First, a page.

Houses can be haunted but what about musical gear? Could it be that there are ghosts in the circuitry, the after-image of sonic experiments, revelations, and musical confessions? I’ve so far archived my musical efforts up to 1995 but before I fast forward to the next millennium, I have to pay homage to the venerable plastic toy-like mixer, the Boss Bx-800. Originally purchased in 1986, every single sound to date on this website was filtered through this thing in some manner: from the early instrumentals of animus (1986), the dark folk of statik 3 (1993), to collaborations such as 16:16 (1991), not to forget the recordings of Wept, the band I played guitar for from 1986-93.
When the Bx-800 was made it was the early era of the home studio revolution. Tubes had become passé (for a brief decade at least) and gear had become portable and affordable. But as cheap as this mixer was, the era of disposable tech had not quite hit: it’s sound quality and soft transistor clipping was extremely musical. In fact, to this day people use the Bx-800 to fatten their retro drum machine tones. Before the era of automated mixing, I learned to ‘play’ this mixer through muscle memory: Because of the limitations of 4-track recording, I could tweak the sliders for the final mixdown while at the same time adding one last live performance.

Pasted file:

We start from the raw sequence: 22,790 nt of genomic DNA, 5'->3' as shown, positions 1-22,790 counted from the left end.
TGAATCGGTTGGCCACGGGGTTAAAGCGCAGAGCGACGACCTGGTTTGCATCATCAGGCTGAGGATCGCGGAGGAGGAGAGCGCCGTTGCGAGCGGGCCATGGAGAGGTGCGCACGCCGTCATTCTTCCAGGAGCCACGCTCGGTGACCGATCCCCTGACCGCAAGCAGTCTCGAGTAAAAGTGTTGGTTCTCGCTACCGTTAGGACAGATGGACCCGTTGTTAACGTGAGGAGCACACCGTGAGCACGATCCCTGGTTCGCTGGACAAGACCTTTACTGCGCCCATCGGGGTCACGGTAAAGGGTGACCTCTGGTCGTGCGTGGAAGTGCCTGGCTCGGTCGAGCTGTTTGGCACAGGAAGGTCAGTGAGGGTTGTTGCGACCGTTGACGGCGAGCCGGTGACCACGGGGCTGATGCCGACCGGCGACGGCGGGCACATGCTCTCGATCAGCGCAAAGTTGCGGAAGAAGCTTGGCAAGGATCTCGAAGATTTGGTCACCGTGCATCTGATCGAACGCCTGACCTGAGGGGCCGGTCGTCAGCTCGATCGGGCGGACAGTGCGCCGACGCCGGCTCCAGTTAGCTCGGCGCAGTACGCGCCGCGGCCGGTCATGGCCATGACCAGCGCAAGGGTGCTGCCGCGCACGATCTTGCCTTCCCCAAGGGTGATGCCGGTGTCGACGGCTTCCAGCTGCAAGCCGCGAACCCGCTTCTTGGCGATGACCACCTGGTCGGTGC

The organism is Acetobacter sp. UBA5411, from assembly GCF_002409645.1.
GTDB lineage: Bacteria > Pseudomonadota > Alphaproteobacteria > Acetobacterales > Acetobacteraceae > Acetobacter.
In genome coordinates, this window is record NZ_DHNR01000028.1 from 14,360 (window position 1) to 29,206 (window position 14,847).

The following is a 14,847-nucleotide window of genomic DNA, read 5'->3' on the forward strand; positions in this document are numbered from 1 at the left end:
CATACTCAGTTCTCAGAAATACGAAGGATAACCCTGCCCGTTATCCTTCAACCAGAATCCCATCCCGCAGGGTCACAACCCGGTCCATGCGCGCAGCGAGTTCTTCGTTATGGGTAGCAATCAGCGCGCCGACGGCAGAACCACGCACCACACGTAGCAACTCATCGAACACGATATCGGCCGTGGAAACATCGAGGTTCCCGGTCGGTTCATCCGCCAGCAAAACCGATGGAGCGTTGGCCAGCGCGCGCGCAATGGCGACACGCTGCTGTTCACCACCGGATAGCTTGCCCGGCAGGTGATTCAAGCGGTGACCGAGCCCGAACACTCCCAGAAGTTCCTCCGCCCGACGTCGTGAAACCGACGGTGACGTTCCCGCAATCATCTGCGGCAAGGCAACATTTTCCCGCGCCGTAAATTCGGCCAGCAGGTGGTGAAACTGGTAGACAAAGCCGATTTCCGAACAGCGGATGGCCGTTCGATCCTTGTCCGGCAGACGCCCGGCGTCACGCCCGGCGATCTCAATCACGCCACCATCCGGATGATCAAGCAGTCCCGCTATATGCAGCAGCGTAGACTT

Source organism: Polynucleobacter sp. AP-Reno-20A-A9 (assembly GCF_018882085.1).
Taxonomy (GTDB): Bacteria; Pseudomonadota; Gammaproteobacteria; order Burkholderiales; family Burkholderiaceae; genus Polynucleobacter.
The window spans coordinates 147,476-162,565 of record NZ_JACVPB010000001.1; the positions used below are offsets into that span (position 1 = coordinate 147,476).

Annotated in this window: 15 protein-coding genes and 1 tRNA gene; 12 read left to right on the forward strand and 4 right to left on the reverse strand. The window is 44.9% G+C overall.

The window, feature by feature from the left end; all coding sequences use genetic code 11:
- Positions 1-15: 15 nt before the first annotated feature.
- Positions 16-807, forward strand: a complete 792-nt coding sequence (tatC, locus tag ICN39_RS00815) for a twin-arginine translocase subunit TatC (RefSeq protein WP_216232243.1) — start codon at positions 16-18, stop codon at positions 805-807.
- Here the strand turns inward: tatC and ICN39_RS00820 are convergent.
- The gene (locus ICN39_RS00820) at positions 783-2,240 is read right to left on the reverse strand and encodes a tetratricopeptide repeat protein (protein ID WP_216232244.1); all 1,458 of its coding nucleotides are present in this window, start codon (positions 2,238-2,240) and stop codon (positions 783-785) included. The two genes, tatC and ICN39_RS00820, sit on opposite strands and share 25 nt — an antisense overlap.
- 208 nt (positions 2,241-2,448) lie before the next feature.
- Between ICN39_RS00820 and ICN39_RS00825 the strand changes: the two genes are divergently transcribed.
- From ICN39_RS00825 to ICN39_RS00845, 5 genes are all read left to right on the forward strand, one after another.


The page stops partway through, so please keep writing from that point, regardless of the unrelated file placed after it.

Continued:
A couple months ago while packing up my gear for the long trip to Seoul I uncovered this relic, hidden in its dusty cardboard coffin. As I was about to toss it into the trash, memories flooded back: the countless hours spent behind its short-throw sliders and wobbly plastic knobs. Sheer nostalgia and curiosity guided me to plug it in: the familiar LED’s flickered and layers of distant melodies suddenly replayed in my mind… Or were they actual echoes, tiny sparks of waveforms built up within the capacitors, released one last time to haunt the future.